USDA: Wet Fields Hampering Fieldwork in Eastern Corn Belt

November 18, 2011 02:14 AM

USDA's Joint Ag Weather Facility says in the Corn Belt, temperatures are rebounding, following the recent cool spell. "However, wet fields continue to hamper late-season fieldwork, including corn and soybean harvesting, in parts of the eastern Corn Belt," USDA says.

In the West, USDA says cold, stormy weather is engulfing the Pacific Northwest and the northern Rockies. "Warmth prevails however, in the Four Corners states, where Arizona's cotton harvest has passed the halfway mark," USDA explains.

On the Plains, USDA reports bitterly cold air is moving into Montana, where only a portion of the winter wheat crop has a protective snow cover. "A return to mild weather on the Southern Plains is promoting cotton, peanut and sorghum harvesting activities," USDA adds.

"In the South, cool, dry weather favors winter wheat planting and cotton, peanut, and soybean harvesting," USDA reports.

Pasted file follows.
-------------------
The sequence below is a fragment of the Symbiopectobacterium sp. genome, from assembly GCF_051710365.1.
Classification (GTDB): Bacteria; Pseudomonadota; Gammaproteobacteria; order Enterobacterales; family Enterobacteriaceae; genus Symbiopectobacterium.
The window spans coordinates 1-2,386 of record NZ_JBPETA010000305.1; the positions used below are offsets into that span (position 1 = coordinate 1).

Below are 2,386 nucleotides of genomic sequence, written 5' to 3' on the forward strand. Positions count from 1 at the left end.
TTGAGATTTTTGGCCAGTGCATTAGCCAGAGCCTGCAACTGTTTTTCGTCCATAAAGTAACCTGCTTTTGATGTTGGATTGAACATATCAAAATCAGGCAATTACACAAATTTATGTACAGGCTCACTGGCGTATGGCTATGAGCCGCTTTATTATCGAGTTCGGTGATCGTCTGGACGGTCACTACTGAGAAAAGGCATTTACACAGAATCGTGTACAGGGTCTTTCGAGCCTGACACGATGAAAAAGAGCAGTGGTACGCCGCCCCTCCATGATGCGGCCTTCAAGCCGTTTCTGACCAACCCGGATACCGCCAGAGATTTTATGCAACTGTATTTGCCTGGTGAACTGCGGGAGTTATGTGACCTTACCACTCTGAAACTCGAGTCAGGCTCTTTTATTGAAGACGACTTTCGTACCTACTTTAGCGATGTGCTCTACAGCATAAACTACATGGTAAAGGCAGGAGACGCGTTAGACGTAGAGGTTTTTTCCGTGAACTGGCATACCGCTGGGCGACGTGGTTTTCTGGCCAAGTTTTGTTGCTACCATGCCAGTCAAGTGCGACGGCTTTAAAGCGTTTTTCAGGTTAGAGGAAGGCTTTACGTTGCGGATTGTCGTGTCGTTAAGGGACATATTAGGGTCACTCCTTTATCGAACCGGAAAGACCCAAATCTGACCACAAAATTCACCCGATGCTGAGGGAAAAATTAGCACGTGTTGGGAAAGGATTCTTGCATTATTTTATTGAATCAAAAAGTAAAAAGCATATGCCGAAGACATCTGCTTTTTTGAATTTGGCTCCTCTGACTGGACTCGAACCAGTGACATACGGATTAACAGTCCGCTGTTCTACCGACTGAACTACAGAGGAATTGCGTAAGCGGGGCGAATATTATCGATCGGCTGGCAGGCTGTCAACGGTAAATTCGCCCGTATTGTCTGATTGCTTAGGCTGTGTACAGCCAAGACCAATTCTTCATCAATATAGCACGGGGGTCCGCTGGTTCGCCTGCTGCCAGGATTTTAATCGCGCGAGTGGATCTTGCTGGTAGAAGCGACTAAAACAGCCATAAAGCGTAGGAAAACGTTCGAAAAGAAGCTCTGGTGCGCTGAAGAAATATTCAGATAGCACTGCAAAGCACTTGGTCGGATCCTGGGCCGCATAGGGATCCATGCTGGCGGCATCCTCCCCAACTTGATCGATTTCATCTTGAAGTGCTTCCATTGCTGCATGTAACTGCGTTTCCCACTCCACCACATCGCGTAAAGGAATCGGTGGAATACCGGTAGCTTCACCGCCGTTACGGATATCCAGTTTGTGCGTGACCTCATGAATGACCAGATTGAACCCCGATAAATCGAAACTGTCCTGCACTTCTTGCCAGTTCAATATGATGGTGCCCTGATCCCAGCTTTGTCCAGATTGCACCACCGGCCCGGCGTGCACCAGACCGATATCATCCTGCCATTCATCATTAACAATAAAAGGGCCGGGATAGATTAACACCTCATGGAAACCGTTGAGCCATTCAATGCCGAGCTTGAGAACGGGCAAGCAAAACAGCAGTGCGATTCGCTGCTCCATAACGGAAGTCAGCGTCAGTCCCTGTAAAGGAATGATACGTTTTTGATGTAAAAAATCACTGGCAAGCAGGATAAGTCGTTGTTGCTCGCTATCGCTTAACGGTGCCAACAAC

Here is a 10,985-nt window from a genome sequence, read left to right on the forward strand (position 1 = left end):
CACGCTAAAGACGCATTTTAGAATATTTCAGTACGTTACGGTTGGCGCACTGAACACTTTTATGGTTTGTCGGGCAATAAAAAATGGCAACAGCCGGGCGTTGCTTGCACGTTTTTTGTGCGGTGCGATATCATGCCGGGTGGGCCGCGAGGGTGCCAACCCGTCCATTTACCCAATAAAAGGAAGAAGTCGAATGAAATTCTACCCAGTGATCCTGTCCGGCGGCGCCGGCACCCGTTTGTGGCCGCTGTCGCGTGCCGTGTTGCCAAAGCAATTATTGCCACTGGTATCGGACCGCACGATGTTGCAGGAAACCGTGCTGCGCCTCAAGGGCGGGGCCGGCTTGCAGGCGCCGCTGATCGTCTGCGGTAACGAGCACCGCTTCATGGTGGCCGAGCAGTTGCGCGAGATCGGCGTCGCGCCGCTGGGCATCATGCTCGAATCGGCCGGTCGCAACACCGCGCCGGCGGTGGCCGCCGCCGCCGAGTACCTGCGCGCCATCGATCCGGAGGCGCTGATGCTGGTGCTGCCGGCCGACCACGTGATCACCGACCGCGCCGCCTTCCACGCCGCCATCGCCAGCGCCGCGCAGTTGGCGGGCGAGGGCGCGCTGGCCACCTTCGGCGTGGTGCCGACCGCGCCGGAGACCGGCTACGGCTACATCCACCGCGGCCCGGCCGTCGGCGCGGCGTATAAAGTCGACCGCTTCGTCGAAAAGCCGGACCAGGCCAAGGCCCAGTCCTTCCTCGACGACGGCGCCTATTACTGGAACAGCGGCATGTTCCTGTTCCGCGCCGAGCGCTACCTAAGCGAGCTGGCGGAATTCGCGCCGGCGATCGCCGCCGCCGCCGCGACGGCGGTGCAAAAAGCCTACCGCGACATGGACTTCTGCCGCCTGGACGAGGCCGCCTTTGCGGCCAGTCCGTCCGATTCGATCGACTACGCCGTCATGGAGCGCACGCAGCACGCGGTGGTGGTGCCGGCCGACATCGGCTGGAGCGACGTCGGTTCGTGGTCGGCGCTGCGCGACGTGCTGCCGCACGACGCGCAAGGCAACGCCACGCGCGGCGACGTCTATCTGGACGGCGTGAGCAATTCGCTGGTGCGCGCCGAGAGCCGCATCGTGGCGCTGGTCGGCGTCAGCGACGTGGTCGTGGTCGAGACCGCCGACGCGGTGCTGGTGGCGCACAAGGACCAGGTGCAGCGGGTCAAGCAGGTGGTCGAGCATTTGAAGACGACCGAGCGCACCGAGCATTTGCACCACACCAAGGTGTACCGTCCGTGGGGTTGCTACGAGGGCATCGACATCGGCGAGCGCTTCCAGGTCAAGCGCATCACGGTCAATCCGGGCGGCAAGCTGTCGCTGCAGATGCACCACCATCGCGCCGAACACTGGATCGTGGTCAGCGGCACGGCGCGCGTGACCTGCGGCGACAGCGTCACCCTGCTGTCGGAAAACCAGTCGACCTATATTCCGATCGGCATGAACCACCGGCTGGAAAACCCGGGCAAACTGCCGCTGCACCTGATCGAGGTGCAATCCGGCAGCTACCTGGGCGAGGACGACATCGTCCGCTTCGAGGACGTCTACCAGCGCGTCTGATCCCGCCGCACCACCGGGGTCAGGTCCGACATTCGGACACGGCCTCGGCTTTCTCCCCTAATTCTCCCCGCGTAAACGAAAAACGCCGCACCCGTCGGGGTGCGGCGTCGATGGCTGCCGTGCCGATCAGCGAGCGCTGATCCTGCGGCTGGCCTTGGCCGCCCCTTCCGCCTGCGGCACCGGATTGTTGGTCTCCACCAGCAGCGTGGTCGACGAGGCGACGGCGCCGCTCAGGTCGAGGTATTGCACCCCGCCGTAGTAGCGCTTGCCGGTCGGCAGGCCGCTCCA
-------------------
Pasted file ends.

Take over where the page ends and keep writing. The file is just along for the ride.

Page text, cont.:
USDA's outlook says a large, complex storm system will produce a swath of snow across the northern Rockies, Dakotas, and upper Midwest. "However, a trailing cold front will produce little if any precipitation before stalling over the southcentral U.S. early next week, when an influx of Gulf moisture will lead to locally heavy rain from the southeastern Plains and northern Delta into the Ohio River Valley," USDA explains. Meanwhile, USDA says the coldest air of the season will briefly settle into northern portions of the Rockies and Plains, with daytime highs averaging up to 30°F below normal on Saturday. "The air mass will modify as it moves east, resulting in marginally cooler conditions in the northern Great Lakes over the weekend. South of the front, daytime highs will average more than 12°F above normal across the southern Plains and Southeast," USDA reports.


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